Beat the heat at Black Diamond Mines

By Beverly Lane    


Black Diamond information center
Black Diamond information center

As summer approaches its zenith, you can still beat the heat at the regional parks in east Contra Costa County.

One good bet is Contra Loma Regional Park on Frederickson Lane in Antioch, where you can cool off in the lifeguard-tended swim lagoon. And you can relax in Delta breezes at Antioch Regional Shoreline or Big Break in Oakley.

The park’s Greathouse Visitor Center is in an underground chamber a short distance uphill from the Somersville town site picnic area. On display at the center are artifacts and photos from the park’s 19th Century coal mining era. There’s also a video describing the natural and cultural resources that are protected in the park.

Greathouse Visitor Center is open from 10 a.m. to 4:30 p.m. on weekends through November. It’s free of charge and all ages are welcome.

The other underground attraction at Black Diamond is tours of the Hazel-Atlas Mine on Saturdays and Sundays through November. The 90-minute tours explore about 900 feet of a restored silica sand mine. For safety reasons, participants must be at least seven years old.

Tours by reservation are offered at 10 a.m. (groups of 10 to 15), 11 a.m. and 2 p.m. First-come, first-served tours are at noon and 3 p.m. There’s a fee of $5 per person; tickets can be purchased at the Greathouse Visitor Center at least an hour before tour time. For more information, call 888-327-2757, ext. 2750.

Several heat-themed programs are scheduled above ground too in July at Black Diamond Mines.

There’s a reptile rendezvous from 11 a.m. to 1 p.m. Sunday, July 13, hosted by naturalist Ashley Elliott. It’s a chance to meet a gopher snake and rattlesnake under safe conditions, and learn how they cope with summer heat.

Ashley’s also leading a beat-the-heat hike from 8:15 to 10 a.m. on Sunday, July 20. Designed for ages seven and older, the hike will proceed through the chaparral and end underground at Greathouse Visitor Center.

Both activities are free of charge. Meet Ashley at the uppermost parking lot at the end of Somersville Road in Antioch.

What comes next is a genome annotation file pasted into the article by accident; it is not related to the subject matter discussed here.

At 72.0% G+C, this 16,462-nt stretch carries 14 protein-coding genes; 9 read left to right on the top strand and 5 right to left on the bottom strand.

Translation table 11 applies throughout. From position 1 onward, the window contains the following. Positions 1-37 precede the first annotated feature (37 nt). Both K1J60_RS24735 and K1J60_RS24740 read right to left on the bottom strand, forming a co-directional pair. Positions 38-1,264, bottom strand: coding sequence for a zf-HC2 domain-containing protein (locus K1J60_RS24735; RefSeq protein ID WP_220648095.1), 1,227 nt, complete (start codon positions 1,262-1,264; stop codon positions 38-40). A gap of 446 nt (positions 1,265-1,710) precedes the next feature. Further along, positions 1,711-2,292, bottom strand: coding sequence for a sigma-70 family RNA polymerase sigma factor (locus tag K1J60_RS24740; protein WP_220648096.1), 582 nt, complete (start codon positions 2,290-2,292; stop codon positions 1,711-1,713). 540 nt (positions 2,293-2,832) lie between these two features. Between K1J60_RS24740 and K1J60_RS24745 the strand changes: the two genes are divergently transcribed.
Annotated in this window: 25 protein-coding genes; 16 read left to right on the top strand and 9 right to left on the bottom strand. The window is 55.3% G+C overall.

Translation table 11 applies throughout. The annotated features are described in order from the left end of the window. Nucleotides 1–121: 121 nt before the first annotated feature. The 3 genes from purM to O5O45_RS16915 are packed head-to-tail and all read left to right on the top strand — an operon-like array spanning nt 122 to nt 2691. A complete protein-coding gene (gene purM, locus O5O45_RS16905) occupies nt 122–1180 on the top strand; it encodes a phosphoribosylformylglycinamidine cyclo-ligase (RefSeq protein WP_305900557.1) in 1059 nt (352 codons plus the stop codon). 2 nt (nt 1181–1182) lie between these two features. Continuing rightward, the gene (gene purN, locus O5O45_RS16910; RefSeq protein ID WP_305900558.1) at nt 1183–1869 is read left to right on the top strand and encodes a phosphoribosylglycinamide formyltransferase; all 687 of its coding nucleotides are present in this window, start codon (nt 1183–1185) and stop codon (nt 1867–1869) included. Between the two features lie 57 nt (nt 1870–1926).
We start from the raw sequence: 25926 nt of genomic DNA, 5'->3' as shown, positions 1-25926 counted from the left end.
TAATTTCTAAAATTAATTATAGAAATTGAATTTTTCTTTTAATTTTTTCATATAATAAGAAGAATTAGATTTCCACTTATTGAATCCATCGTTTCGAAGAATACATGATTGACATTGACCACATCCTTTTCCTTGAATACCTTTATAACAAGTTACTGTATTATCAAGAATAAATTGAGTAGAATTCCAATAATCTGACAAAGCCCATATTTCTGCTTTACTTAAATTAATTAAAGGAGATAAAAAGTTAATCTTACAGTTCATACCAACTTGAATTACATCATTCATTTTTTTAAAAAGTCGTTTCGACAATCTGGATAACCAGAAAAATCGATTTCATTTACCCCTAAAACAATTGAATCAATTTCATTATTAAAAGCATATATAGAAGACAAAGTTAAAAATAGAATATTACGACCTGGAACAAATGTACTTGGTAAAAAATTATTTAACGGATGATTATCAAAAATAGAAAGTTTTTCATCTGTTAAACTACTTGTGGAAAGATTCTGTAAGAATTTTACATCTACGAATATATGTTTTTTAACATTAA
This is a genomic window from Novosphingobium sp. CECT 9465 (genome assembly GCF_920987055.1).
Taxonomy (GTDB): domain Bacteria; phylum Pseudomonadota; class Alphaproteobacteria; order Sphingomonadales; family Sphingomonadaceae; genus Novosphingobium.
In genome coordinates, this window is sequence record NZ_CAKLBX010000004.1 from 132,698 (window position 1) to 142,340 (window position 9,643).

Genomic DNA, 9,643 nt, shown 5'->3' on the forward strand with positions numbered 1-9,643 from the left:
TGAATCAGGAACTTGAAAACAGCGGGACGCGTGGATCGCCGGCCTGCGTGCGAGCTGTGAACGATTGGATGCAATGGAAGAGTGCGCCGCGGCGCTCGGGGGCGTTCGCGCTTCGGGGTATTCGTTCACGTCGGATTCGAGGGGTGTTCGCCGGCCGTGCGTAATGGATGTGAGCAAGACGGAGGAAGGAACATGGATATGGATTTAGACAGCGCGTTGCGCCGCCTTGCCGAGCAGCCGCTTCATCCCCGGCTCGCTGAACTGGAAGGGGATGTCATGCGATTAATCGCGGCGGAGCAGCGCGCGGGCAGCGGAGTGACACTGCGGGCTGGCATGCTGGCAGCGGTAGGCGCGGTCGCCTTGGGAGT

Naturalist Eddie Willis has a program scheduled at Black Diamond Mines, too. He plans a bat-monitoring safari from 7 to 9:30 p.m. on Sunday, July 27 to determine the population of the park’s bat colony. The group will wait outside the Hazel-Atlas Mine entrance for a headcount using special detection equipment.

The program is free, but registration is required. To register, call 888-327-2757, select option 2, and refer to program 6390.

And naturalist Kevin Dixon will lead a “moonrise over the mines” hike from 6:30 to 9:30 p.m. on Sunday, Aug. 10. Designed for ages eight and up, it’s a hilly two-mile round trip to a ridge top to watch the moon rise and share stories of the night sky.

Reservations are required. Call the number above and refer to program 6405.

Black Diamond Mines has a parking fee of $5 per vehicle on weekends and holidays. The park is located at the end of Somersville Road, about four miles south of Highway 4 in Antioch.

However, part of Somersville Road is closed due to ongoing construction. So to get to Black Diamond Mines from Highway 4 you have to exit at Contra Loma Boulevard, drive south to James Donlon Boulevard, turn right on James Donlon, then turn left in several miles onto Somersville Road. Although Somersville Road is gravel right at the park entrance, the pavement resumes in a short distance.

Just in general, if you are visiting the regional parks or other public open space on hot summer days, be sure to take along an ample supply of water. It’s best also to wear a broad-brimmed hat and apply plenty of sunscreen. Don’t forget a map. They’re available at trailhead information panels.

East Bay Regional Park District is now offering a free mobile phone “app” to encourage safety in the parks. Check it out at